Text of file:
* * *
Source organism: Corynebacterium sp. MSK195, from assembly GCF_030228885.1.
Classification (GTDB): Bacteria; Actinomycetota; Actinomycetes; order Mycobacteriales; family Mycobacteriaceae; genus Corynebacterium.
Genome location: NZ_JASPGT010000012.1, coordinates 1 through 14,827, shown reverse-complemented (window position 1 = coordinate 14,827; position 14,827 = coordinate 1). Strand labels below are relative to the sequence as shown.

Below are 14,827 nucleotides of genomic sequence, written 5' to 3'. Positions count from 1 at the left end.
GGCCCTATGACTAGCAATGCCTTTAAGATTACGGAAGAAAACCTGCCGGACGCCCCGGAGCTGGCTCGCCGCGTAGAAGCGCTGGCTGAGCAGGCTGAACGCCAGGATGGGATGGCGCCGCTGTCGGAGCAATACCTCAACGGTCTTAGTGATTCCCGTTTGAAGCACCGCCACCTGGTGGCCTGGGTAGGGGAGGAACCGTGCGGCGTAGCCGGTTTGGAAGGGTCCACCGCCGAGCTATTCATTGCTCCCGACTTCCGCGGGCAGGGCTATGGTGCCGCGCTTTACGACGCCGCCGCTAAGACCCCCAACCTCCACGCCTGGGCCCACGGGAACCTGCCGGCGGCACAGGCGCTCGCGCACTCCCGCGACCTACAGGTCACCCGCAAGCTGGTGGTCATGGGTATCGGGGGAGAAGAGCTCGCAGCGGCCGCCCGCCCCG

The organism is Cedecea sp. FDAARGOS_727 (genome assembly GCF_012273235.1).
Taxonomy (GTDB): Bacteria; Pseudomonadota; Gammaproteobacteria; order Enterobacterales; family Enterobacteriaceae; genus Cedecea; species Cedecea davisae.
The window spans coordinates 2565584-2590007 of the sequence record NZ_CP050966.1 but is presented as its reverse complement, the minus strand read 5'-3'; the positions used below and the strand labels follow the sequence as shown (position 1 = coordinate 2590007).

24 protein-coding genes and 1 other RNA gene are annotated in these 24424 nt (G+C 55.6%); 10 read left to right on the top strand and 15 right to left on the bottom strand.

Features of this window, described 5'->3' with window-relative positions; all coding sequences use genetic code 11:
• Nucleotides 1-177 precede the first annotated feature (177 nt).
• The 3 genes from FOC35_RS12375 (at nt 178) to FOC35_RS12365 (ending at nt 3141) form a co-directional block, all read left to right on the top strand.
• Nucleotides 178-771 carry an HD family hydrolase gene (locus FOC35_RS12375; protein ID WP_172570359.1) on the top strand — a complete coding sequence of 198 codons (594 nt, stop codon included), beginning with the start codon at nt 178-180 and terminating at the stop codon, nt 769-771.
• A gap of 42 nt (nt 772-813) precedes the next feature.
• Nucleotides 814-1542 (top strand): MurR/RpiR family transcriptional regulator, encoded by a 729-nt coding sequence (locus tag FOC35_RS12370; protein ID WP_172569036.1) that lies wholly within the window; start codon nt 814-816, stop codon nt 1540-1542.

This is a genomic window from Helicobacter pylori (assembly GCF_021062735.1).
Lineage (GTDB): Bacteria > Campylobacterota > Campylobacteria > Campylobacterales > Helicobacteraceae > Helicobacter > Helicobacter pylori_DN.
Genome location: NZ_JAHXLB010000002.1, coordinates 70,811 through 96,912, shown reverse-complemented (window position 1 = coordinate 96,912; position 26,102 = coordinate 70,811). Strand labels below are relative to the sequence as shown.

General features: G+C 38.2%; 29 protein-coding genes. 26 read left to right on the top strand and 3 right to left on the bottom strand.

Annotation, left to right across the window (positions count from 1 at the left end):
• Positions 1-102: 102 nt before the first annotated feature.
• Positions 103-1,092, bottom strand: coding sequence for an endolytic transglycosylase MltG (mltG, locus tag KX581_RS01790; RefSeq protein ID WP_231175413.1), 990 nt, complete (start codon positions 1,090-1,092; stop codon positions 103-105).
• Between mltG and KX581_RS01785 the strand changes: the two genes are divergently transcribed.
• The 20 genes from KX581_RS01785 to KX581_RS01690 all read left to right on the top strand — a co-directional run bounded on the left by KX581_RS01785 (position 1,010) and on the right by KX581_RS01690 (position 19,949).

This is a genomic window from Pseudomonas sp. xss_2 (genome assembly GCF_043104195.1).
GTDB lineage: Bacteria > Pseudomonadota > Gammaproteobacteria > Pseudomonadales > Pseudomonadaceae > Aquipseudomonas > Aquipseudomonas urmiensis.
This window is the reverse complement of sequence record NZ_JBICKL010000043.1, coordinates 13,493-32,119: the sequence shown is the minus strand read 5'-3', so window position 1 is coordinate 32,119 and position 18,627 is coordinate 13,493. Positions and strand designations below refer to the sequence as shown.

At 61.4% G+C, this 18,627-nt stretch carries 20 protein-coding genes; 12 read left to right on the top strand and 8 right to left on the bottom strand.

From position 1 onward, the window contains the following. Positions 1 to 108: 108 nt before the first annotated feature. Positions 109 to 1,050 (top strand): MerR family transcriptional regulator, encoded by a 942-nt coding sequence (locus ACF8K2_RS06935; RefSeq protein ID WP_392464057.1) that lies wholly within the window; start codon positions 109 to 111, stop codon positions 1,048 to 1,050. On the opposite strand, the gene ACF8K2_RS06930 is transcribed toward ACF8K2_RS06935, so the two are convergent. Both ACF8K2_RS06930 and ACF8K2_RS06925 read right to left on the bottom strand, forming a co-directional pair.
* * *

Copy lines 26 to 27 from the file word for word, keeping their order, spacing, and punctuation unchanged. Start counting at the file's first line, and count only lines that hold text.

GTDB lineage: Bacteria > Pseudomonadota > Gammaproteobacteria > Pseudomonadales > Pseudomonadaceae > Aquipseudomonas > Aquipseudomonas urmiensis.
This window is the reverse complement of sequence record NZ_JBICKL010000043.1, coordinates 13,493-32,119: the sequence shown is the minus strand read 5'-3', so window position 1 is coordinate 32,119 and position 18,627 is coordinate 13,493. Positions and strand designations below refer to the sequence as shown.